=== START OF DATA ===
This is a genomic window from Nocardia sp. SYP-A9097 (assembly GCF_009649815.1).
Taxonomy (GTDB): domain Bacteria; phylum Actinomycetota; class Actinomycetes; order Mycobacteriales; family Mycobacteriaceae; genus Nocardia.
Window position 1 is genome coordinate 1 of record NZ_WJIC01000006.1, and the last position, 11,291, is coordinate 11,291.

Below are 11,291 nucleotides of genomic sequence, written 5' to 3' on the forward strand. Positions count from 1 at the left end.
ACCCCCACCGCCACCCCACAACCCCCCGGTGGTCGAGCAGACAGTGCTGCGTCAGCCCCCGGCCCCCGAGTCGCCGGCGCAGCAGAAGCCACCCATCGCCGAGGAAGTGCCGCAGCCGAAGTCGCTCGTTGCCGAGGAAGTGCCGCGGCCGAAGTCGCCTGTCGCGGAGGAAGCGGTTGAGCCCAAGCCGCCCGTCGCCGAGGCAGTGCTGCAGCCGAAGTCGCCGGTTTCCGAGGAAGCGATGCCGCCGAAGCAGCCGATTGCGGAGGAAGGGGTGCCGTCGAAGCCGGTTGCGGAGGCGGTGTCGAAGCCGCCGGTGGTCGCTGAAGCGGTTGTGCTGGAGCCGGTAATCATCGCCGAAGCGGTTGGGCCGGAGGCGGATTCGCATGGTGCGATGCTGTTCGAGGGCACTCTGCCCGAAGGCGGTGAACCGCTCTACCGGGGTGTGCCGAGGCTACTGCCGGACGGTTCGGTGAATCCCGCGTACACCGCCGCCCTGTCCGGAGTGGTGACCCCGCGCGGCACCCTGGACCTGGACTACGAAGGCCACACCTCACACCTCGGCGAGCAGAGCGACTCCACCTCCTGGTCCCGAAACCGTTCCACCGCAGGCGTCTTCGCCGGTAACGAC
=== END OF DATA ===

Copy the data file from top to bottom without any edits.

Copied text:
This is a genomic window from Nocardia sp. SYP-A9097 (assembly GCF_009649815.1).
Taxonomy (GTDB): domain Bacteria; phylum Actinomycetota; class Actinomycetes; order Mycobacteriales; family Mycobacteriaceae; genus Nocardia.
Window position 1 is genome coordinate 1 of record NZ_WJIC01000006.1, and the last position, 11,291, is coordinate 11,291.

Below are 11,291 nucleotides of genomic sequence, written 5' to 3' on the forward strand. Positions count from 1 at the left end.
ACCCCCACCGCCACCCCACAACCCCCCGGTGGTCGAGCAGACAGTGCTGCGTCAGCCCCCGGCCCCCGAGTCGCCGGCGCAGCAGAAGCCACCCATCGCCGAGGAAGTGCCGCAGCCGAAGTCGCTCGTTGCCGAGGAAGTGCCGCGGCCGAAGTCGCCTGTCGCGGAGGAAGCGGTTGAGCCCAAGCCGCCCGTCGCCGAGGCAGTGCTGCAGCCGAAGTCGCCGGTTTCCGAGGAAGCGATGCCGCCGAAGCAGCCGATTGCGGAGGAAGGGGTGCCGTCGAAGCCGGTTGCGGAGGCGGTGTCGAAGCCGCCGGTGGTCGCTGAAGCGGTTGTGCTGGAGCCGGTAATCATCGCCGAAGCGGTTGGGCCGGAGGCGGATTCGCATGGTGCGATGCTGTTCGAGGGCACTCTGCCCGAAGGCGGTGAACCGCTCTACCGGGGTGTGCCGAGGCTACTGCCGGACGGTTCGGTGAATCCCGCGTACACCGCCGCCCTGTCCGGAGTGGTGACCCCGCGCGGCACCCTGGACCTGGACTACGAAGGCCACACCTCACACCTCGGCGAGCAGAGCGACTCCACCTCCTGGTCCCGAAACCGTTCCACCGCAGGCGTCTTCGCCGGTAACGAC